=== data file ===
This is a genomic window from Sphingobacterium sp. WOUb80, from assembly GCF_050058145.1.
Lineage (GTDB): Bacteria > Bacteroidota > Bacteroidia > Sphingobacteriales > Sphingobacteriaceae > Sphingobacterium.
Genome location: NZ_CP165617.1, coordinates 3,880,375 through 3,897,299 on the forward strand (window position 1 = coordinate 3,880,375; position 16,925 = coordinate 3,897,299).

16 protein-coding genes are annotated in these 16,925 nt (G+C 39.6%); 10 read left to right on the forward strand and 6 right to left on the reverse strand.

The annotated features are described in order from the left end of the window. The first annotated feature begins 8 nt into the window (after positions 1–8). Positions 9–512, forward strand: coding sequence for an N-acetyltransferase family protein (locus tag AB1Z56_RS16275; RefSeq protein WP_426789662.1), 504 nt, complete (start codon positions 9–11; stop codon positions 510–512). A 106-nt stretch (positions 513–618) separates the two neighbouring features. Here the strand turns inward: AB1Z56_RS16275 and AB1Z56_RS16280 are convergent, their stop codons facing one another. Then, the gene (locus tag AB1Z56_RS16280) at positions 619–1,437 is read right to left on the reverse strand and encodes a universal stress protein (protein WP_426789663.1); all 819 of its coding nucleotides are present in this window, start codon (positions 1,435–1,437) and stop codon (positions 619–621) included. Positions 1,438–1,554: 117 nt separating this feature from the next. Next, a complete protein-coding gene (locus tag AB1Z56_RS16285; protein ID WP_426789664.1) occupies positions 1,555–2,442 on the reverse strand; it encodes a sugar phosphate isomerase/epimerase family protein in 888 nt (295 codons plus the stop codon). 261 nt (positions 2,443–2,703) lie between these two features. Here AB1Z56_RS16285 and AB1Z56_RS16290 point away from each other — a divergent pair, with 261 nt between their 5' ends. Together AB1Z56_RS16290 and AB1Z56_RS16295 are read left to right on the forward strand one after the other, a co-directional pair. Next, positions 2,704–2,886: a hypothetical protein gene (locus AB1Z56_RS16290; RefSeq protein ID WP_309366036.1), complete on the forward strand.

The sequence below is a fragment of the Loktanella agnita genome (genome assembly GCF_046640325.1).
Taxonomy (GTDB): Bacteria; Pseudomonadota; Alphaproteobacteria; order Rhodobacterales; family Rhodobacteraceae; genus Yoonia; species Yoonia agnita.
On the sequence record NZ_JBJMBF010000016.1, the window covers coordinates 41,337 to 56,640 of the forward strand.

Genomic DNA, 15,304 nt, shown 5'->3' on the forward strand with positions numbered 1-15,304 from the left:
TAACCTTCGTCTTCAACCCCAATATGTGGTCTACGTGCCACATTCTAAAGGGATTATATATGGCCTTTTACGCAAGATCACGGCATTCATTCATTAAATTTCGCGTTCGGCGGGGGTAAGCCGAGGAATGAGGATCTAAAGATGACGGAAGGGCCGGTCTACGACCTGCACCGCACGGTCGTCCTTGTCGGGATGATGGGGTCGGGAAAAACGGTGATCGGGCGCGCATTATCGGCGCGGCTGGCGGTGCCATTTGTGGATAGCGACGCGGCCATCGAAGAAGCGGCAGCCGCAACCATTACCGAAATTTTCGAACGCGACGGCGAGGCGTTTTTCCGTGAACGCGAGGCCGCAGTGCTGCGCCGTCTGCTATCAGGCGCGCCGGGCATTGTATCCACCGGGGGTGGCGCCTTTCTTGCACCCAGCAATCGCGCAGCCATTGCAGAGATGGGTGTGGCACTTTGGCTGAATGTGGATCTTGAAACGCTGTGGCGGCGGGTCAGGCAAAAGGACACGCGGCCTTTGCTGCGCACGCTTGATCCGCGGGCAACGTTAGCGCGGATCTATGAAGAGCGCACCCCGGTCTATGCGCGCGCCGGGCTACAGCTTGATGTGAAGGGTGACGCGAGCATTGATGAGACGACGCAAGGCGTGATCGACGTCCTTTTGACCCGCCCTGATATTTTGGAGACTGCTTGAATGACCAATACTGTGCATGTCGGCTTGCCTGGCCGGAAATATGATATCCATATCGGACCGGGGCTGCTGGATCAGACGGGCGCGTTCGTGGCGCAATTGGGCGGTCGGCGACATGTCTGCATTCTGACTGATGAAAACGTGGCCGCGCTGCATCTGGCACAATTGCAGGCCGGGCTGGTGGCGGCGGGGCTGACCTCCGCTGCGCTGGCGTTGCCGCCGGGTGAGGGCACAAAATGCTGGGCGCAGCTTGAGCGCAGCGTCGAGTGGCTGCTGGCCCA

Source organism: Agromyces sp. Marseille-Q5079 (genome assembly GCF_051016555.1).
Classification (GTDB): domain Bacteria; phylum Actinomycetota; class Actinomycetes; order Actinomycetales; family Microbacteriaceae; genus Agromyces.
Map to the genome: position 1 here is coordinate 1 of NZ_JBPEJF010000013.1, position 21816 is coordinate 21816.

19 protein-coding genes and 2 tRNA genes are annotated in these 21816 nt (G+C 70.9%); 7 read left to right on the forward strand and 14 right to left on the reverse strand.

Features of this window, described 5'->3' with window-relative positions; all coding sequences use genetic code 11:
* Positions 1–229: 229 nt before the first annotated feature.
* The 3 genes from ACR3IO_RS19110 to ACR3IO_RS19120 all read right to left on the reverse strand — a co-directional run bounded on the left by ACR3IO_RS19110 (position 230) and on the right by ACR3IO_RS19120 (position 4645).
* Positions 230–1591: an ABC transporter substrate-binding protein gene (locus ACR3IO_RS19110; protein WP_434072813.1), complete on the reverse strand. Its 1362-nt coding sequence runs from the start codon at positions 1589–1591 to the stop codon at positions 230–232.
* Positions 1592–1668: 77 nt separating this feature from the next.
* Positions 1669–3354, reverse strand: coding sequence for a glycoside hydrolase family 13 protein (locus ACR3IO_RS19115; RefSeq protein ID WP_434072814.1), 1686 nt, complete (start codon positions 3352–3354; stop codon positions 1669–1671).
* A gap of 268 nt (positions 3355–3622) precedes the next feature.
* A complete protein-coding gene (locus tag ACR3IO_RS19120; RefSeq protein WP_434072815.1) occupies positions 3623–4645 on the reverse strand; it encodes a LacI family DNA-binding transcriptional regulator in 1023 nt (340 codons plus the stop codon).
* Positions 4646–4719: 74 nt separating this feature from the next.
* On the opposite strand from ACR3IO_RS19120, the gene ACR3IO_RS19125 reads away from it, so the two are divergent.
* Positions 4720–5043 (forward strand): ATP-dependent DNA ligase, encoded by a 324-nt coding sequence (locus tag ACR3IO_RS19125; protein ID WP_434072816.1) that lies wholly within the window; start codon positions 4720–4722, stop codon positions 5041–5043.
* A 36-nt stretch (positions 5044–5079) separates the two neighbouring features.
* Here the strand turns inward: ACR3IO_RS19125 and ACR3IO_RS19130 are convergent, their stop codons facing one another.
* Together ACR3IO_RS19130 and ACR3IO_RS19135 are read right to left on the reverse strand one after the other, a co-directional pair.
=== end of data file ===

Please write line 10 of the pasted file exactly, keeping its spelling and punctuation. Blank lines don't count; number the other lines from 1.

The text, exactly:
TAACCTTCGTCTTCAACCCCAATATGTGGTCTACGTGCCACATTCTAAAGGGATTATATATGGCCTTTTACGCAAGATCACGGCATTCATTCATTAAATTTCGCGTTCGGCGGGGGTAAGCCGAGGAATGAGGATCTAAAGATGACGGAAGGGCCGGTCTACGACCTGCACCGCACGGTCGTCCTTGTCGGGATGATGGGGTCGGGAAAAACGGTGATCGGGCGCGCATTATCGGCGCGGCTGGCGGTGCCATTTGTGGATAGCGACGCGGCCATCGAAGAAGCGGCAGCCGCAACCATTACCGAAATTTTCGAACGCGACGGCGAGGCGTTTTTCCGTGAACGCGAGGCCGCAGTGCTGCGCCGTCTGCTATCAGGCGCGCCGGGCATTGTATCCACCGGGGGTGGCGCCTTTCTTGCACCCAGCAATCGCGCAGCCATTGCAGAGATGGGTGTGGCACTTTGGCTGAATGTGGATCTTGAAACGCTGTGGCGGCGGGTCAGGCAAAAGGACACGCGGCCTTTGCTGCGCACGCTTGATCCGCGGGCAACGTTAGCGCGGATCTATGAAGAGCGCACCCCGGTCTATGCGCGCGCCGGGCTACAGCTTGATGTGAAGGGTGACGCGAGCATTGATGAGACGACGCAAGGCGTGATCGACGTCCTTTTGACCCGCCCTGATATTTTGGAGACTGCTTGAATGACCAATACTGTGCATGTCGGCTTGCCTGGCCGGAAATATGATATCCATATCGGACCGGGGCTGCTGGATCAGACGGGCGCGTTCGTGGCGCAATTGGGCGGTCGGCGACATGTCTGCATTCTGACTGATGAAAACGTGGCCGCGCTGCATCTGGCACAATTGCAGGCCGGGCTGGTGGCGGCGGGGCTGACCTCCGCTGCGCTGGCGTTGCCGCCGGGTGAGGGCACAAAATGCTGGGCGCAGCTTGAGCGCAGCGTCGAGTGGCTGCTGGCCCA